• Buy a broadband gateway device, (basically an omni-box/modem that would work simultaneously as a wireline/WiFi router for multiple computers, a soft-switch for multiple phones, a set-top box for multiple TVs, and a converter/modem for every other type of IP device in between); and
  • Pay a uniform regulated rate set by the FCC that would cover the purported "total" cost of the service to the consumer, so that Internet applications providers like Google, and content providers would be guaranteed to not ever have to pay to distribute their products/services to consumers over IP-based networks.

The regulatory vision for BICS appears to be like a stand-alone Broadband-UNE-P or Cloud-UNE-P service offering to consumers -- where raw unmanaged bandwidth would be provided to the end-consumer like a virtual dedicated telephone circuit or dial-tone, despite the fact that no broadband ISP has regular end-to-end complete control of Internet connections between all users. 

  • It appears as if the FCC wants to grant the end-user the equivalent of resale rights of a CLEC competitor so that the end-consumer can buy the equivalent of a discounted wholesale broadband omni-connection to every other Internet user without any need to own, control or manage any broadband facility or infrastructure -- other than the "edge" broadband gateway device. 

III.  So what's the problem?  

It's illegal: First and amazingly, the FCC has managed to conjure up an even more fantastical legal interpretion than their latest legally-doomed "Third Way" Title II Re-classification effort. It seems that with this latest BICS legal re-imagination of its authority, the FCC is spiraling into ever-increasing regulatory-hubris and legal delusions of grandeur.  

  • The FCC has no constitutional or legal authority to de facto legislate new law and policy by virtue of three votes at the FCC. 
    • The latest D.C. Circuit Comcast decision (that the FCC is not appealing) could not have made that limitation of the FCC's authority more clear.
  • The 1996 Telecom Act legally superceded the FCC's Computer Inquiries I, II and III, by codifying the Computer III concept of mutually-exclusive regulated "basic service" and unregulated "enhanced service" -- into a regulated "telecommunications service" and an unregulated "information service." 
    • It is difficult to imagine how Google and the FCC think that with three FCC votes they can effectively enact a "Computer IV Inquiry" that would effectively rewrite and overturn settled U.S. law -- without Congressional action.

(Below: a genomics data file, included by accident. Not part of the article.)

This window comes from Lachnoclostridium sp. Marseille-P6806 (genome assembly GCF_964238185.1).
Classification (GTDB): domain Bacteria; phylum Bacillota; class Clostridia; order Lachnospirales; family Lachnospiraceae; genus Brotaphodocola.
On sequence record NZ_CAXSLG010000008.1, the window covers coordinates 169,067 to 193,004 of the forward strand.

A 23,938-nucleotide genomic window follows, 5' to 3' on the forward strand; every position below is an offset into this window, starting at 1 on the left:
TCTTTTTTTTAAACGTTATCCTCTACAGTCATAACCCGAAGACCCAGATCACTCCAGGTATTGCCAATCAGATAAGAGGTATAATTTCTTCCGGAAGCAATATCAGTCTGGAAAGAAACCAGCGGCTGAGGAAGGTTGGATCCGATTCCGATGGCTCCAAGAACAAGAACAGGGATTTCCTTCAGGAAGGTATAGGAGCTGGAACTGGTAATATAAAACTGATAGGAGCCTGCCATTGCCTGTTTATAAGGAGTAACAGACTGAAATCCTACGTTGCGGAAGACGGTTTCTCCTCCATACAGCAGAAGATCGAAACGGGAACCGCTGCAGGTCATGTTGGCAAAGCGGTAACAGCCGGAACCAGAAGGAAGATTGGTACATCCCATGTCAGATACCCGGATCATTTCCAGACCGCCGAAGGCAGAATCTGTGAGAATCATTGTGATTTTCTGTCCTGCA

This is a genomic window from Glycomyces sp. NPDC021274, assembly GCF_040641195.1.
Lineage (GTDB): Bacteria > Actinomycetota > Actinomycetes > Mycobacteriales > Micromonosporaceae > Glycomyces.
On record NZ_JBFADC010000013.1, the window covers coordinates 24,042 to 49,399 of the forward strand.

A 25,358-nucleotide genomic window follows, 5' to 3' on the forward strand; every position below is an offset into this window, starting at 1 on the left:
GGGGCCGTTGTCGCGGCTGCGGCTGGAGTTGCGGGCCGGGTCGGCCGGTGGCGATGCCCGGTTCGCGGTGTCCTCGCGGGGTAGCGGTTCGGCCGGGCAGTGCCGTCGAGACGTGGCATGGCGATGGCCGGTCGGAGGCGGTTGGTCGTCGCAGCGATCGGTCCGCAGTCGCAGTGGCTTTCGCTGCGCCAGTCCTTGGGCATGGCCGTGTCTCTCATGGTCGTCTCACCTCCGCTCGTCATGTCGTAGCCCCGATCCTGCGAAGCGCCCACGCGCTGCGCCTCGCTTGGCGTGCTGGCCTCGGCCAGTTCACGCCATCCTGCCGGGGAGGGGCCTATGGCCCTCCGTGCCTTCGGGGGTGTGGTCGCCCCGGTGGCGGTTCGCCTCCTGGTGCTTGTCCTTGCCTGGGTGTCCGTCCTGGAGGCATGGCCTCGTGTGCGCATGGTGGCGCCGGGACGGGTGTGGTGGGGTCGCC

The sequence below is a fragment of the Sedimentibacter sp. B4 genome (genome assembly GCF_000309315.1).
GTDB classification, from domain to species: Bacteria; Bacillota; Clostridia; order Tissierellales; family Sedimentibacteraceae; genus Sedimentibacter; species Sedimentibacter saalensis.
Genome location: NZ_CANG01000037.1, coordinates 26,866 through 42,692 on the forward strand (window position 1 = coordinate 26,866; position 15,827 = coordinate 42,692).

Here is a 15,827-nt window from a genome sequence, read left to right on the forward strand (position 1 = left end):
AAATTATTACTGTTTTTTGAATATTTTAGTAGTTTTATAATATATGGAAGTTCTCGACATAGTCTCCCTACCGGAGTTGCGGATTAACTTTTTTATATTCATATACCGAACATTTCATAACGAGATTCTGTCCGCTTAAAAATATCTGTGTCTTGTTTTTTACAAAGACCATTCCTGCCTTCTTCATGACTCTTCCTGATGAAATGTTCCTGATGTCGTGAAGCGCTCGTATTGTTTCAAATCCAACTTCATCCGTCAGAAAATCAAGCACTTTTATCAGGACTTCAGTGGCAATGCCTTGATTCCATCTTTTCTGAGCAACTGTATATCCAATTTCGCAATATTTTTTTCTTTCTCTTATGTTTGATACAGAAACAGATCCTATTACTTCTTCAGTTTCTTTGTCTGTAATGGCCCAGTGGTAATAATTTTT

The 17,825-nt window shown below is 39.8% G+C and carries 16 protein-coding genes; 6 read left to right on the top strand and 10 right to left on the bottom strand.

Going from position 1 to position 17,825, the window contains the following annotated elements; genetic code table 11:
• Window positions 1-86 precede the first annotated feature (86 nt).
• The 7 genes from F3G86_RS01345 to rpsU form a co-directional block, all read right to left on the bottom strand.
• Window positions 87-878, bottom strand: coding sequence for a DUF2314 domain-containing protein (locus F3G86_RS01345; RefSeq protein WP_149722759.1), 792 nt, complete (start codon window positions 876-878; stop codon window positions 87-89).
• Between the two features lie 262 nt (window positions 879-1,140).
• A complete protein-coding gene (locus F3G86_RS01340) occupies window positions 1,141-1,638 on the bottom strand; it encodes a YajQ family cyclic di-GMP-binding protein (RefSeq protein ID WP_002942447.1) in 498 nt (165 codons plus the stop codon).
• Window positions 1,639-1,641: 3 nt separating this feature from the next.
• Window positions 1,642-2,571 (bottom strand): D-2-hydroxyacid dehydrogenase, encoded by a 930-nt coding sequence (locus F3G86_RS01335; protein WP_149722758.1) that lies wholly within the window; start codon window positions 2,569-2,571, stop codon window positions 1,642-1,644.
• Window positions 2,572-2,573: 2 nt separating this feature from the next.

• If the FCC could do this on their own without Congressional authorization, they would be advancing the notion that there is effectively no limit to the FCC's self-appointed powers.

It's Not Due Process: Second, the FCC's unusual proposed NOI to Declaratory Ruling maneuver is designed to minimize the opportunity for opposition and refutation by those affected, and to subvert normal Congressional oversight.

  • The normal appropriate process here would be a Notice of Inquiry (NOI) with a comment period... then a Notice of Proposed Rule Making (NPRM) with a comment period and a reply comment period... before deciding on a formal order.
  • By zooming from the NOI to a final Declaratory Ruling/Order, the FCC would be short-circuiting the normal process in order to:
    • Prevent any correction of the record;
    • Block any challenge of the advanced legal theory, arguments, or precedents; and
    • Mute/thwart Congressional oversight or opposition.  

Moreover, this theory would not even return things to a pre-2005 state of affairs like net neutrality proponents have long argued for, this would create something that has never been done before or that has never even been publicly discussed before now.

  • This is a tried and true recipe for backlash from the Congress and the Courts.
  • This is beyond regulatory overreach; it is FCC Exceptionalism.

It's unworkable: Third, the FCC's BICS is patently unworkable. The FCC BICS theory rests on several fantastical immaculate assumptions.